Guest Post: Constance Lombardo on Growing a Critique Group Over Time

I hear a lot about groups that didn’t make it–where meetings trickled away, or people weren’t submitting, or the group was just the wrong fit for too many members. That’s why, when Constance Lombardo sent me this guest post about her group that DID make it–with all the ups and downs and persistence it took to get there, I was thrilled. Read on to see the work that Constance and her critique partners put into keeping this group alive and, ultimately, a strong, supportive place.


Four years ago, I moved to Asheville, joined SCBWI and decided to form a critique group. I found another writer/illustrator with the same goal. We scheduled and advertised our first meeting. Asheville is full of artists and writers, so I shouldn’t have been surprised by the amount of people who showed up– ten, I think. A mix of picture book to YA writers and illustrators. Wow, I thought, this is going to be easy!

We worked out some logistics: we’d meet twice a month at our favorite local bookstore, Malaprops, we’d read our work and offer feedback at meetings, leaving the first 20 minutes for chatting (hopefully on book-related subjects!) And we would use the ‘sandwich’ rule – a positive statement about the writing first, then discuss what might need work, close with another positive statement.

Four years later, the last survivor from that first group to our current configuration is me.

People moved away. One of us had twins. Someone else had surgery. Others decided they didn’t have time for the group. Change is part of life, right?

Over the years, we’ve had people show up once, after being told that a commitment was required to share work for feedback, and then never return. (We now have a rule that you must attend at least one meeting before you can share.)

We’ve had people show up only when they wanted to share their own work. (New rule: you must attend at least one of our twice a month meetings regularly to remain in the group.)

We had one woman who left the group, saying we were all mean. (More conversation on keeping things positive.)

We’ve had some intense chatters. (I’ve been guilty of this at times. Reminders about staying on-topic.)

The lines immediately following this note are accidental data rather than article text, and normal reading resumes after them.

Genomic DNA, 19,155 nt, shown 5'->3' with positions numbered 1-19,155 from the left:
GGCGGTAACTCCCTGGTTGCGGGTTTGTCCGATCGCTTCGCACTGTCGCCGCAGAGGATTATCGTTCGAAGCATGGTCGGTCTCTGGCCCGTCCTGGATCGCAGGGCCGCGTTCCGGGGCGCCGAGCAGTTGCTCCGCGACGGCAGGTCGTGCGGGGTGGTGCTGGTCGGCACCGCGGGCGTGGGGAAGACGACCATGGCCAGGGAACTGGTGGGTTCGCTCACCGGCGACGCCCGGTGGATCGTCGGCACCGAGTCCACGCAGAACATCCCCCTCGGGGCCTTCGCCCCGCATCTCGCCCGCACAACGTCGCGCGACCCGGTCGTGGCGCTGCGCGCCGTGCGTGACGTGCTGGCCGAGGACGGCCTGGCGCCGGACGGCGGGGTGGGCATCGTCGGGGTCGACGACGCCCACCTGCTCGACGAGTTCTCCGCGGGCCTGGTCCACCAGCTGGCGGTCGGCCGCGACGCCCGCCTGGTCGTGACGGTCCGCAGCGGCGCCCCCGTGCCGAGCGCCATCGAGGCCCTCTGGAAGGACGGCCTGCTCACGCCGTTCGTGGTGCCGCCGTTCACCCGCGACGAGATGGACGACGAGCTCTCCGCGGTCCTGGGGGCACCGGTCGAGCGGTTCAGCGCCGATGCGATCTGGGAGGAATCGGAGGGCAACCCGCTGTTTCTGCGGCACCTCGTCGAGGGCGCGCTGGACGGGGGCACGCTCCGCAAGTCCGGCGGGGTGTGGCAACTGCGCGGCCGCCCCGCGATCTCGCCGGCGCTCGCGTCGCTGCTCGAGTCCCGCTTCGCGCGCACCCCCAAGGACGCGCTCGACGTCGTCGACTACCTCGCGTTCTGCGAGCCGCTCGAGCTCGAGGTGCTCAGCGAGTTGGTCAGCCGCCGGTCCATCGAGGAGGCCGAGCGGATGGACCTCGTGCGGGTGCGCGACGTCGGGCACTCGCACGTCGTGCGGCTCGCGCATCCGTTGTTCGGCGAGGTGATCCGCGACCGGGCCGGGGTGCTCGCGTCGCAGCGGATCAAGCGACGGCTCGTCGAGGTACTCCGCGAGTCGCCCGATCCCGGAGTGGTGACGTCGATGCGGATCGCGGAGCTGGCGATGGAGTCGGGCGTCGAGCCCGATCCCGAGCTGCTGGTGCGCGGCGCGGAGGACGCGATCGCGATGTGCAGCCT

And we’ve had some serious personality clashes. New York personalities (myself and others) vs. Southern personalities. We’re still working on that one.

What have we done best over the years?

About a year ago, when our group hit nine committed writers and illustrators who attend and share regularly, we decided to close the group. Most of us are SCBWI members and it’s a requirement for any new members, when we do have an opening. We wrote down a list of Intentions and Rules, including some previously mentioned. We now post our work (especially longer YA or MG chapters) the week before we meet.

We’ve had local authors (Allan Wolf, Alan Gratz) and a local illustrator (Laura Bryant) speak to us about their journeys. A local editor (Joy Neaves) also spoke to our group. We’ve learned a lot from these meetings.

And we picked a name. That was interesting. As we threw out ideas, I realized that I am attached to my concept of the group and that some of the names were just not acceptable to me. (New rule: any major change had to be ok’d by all members.) We made a list of potential names:

  • Monkeys with Typewriters
  • Make Way for Madeline
  • Wonderlanders
  • The Inksters
  • The Secret Gardeners

We all voted and happily agreed. We are now The Secret Gardeners.

An illustrator from our group (Holly McGee) was pulled from the slush pile to illustrate her first picture book from Kane/Miller, Hush Little Beachcomber by Dianne Moritz. (Hooray!) Author/illustrator Kit Grady has a new book out, A Necklace for Jiggsy (Hooray!) Megan Shepherd’s articles have been in Faces, Calliope and Appleseeds magazines (You go, girl!) And we recently had another published author join us, Karen Miller (Monsters and Water Beasts: Creatures of Fact or Fiction?)

And the rest of us have made great strides in our writing and/or illustrating. We are:

We’ve been published in our Carolinas chapter newsletter, The Pen & Palette, and in the SCBWI Bulletin, cheering each other on all the way. We celebrate each other through our successes and commiserate over our (numerous!) rejection letters. We share knowledge (agent lists) and ask questions (how to write an effective query?) We attend conferences together and hang out in the hotel bar talking late into the night.

We’ve come to know each other, our work, our writing/illustrating styles, our strengths and weaknesses, and our dreams. We’ve come to appreciate each other, to understand what we’re each trying to accomplish, to be encouraging, and to offer the kind of feedback that makes us all work harder to deliver our best.

And we have fun! We went to see Harry Potter and The Order of the Phoenix. And we’re planning to see HP and the Deathly Hallows together. This year, one of our scheduled meetings fell on my birthday, so I requested that we meet at The Chocolate Lounge (which is as wonderful as it sounds!) We ate chocolate, drank dessert wine, and talked about books. Then I knew, this isn’t just a great critique group, these are my friends.